In late March 2022, my friend Dan Krajcman invited me to play the cello in four semipro performances of 15-year-old Mozart’s pastoral opera Ascanio in Alba in appropriately pastoral villages in France’s Loire Valley that June. When I protested that I hadn’t played in 30 years, he said, “The cello part is not hard. I’ll send it to you by email.”
My old friend Terry King encouraged me: “I am thrilled to hear this! You were a natural player if ever there was one!”
So I told Dan OK and made plans to take off on a critic’s holiday. “Rehearsals start May 25,” he wrote. “The train station is Nevers. Stay here all June.”
At home in Los Angeles, I rented a student’s cello and asked some cellist friends about the best way of starting to play again after 30 years. Terry said, “First, don’t look down to see if you’re doing OK. Use a mirror if you need to, but let the sound tell you as much as possible. Bow open strings to rhythm, all sorts of dynamics, gestures, lifts, upbeats… as if you were playing the Dvořák Concerto.”
It worked. And after the first nervousness subsided, it was exhilarating, like having the wind in your face driving a fast convertible. By the end of the first week, the C and G strings were beginning to sound like a cello, and I was gaining confidence that the A and D strings would also come around. I was on the way and ready to follow Terry’s next set of advice: “All four fingers down, lift up and down for fourths and octaves across, then first fingers making fourths above, sixths below, then the others in similar fashion. Then try the C scale and arpeggio, then D. Then something easy like the simple double-stop exercises in Dotzauer Books 1 and 2 to get your frame back in shape. Then try vibrato on first finger from zero increasing the dynamic to lush.”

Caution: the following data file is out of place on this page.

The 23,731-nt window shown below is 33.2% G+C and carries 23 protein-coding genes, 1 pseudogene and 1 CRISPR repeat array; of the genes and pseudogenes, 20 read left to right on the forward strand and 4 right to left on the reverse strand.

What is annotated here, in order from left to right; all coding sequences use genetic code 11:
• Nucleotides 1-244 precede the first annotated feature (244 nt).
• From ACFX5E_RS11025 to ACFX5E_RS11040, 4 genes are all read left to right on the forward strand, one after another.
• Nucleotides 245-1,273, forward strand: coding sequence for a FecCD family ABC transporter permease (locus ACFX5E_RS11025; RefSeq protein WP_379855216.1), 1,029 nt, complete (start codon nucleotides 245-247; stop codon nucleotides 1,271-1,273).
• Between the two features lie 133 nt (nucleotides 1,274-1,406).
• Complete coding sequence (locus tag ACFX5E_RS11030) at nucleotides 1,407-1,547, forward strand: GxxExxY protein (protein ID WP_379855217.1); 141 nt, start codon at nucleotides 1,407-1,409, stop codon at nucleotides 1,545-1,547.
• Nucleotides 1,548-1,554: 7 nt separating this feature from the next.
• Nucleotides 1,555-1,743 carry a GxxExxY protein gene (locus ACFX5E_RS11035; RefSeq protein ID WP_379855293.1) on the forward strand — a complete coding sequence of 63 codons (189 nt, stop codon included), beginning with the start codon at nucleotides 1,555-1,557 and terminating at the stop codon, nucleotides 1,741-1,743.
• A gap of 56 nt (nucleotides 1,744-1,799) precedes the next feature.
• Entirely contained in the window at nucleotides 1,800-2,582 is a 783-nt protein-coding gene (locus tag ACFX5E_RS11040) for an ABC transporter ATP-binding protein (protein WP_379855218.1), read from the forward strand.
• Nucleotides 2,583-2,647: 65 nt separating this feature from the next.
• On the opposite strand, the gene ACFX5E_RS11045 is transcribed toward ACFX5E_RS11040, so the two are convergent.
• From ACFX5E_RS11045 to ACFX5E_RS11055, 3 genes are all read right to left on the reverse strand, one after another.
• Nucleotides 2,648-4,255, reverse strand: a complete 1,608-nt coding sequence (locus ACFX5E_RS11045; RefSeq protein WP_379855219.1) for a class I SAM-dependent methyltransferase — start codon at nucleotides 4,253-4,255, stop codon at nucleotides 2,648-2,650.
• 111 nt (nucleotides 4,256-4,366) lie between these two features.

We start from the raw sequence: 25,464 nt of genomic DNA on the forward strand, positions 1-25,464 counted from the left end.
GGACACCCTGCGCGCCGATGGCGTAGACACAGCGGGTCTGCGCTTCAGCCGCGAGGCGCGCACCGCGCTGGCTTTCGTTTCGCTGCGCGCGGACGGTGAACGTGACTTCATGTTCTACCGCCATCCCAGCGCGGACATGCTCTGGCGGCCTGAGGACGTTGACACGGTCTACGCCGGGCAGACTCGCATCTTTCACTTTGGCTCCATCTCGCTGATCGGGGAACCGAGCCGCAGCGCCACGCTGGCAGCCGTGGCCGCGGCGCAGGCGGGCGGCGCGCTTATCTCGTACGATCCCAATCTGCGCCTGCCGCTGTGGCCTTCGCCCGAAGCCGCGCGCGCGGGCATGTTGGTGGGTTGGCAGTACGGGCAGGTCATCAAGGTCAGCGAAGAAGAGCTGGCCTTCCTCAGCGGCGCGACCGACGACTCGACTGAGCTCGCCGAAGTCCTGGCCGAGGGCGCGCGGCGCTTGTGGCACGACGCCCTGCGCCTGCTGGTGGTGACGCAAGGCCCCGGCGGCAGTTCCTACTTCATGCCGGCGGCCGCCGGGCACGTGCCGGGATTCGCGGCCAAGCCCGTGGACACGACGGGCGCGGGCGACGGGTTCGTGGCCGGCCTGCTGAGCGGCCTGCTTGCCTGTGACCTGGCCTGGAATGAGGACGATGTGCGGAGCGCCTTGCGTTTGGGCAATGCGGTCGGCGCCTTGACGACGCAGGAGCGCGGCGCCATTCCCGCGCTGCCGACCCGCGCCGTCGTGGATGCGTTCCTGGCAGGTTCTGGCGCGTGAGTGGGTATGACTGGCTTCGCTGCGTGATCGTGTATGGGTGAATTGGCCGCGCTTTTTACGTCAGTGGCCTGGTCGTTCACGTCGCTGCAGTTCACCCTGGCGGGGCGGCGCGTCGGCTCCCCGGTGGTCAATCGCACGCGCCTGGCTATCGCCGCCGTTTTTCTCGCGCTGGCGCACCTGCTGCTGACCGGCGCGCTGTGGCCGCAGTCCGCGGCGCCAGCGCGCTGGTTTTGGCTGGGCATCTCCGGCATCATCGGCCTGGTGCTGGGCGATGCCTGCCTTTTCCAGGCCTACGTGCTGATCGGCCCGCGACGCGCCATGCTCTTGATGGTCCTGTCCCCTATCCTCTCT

Another old cello friend, Roger Lebow, was not concerned about technical difficulty. He agreed with Terry that my former cello knowledge might well be ingrained in my muscle memory. What he envisioned as a key challenge was “ramping back up without overdoing it! Listen to your body,” he prescribed. “Take a lot of breaks, especially at first. Don’t wait until you feel actual pain. As a corollary,” he added, “keep the notion of relaxation at the forefront of your thoughts.” Roger cautioned players coming back from a break—and beginning students as well—“to not hold tension in the right thumb (make sure it’s not locked), the neck, or the shoulders, or in pressing with the fingers and thumb of the left hand.”
Zachary Carrettin took a similarly holistic tack, recommending “slow, easy, relaxed scales, sliding lightly from note to note, to a slow metronome. Come back to playing with ease, release, and joy, letting everything come from a place of comfort.”
Janet Horvath, author of Playing (Less) Hurt: An Injury Prevention Guide for Musicians,advised, “Increase your practice load gradually. Start with ten minutes, increasing the number of ten-minute sessions before advancing to longer sessions. Release every finger. Only the playing finger should be pressing. Don’t squeeze or press with either thumb. Play with the least amount of tension and use weight, not force. Warm up. Take breaks. Take time to wiggle and move during practice.”
Every day that I practiced, I noticeably improved. Gradually, but relentlessly, my intonation and shifting came back, and even finger dexterity did as well to some extent, although playing slurred notes remained frustrating. When I stopped in New York on my way to France, Terry’s friend Kate Dillingham, accompanied by Laura Jean Goldberg, brought me a cello to play so I wouldn’t lose my momentum. It was gorgeous in every way, as she demonstrated with Bach. It was a Strad Forma B model made by Zoran Stilin in Tucson in 2011, dedicated to Kate, with a beautiful red-brown over gold varnish.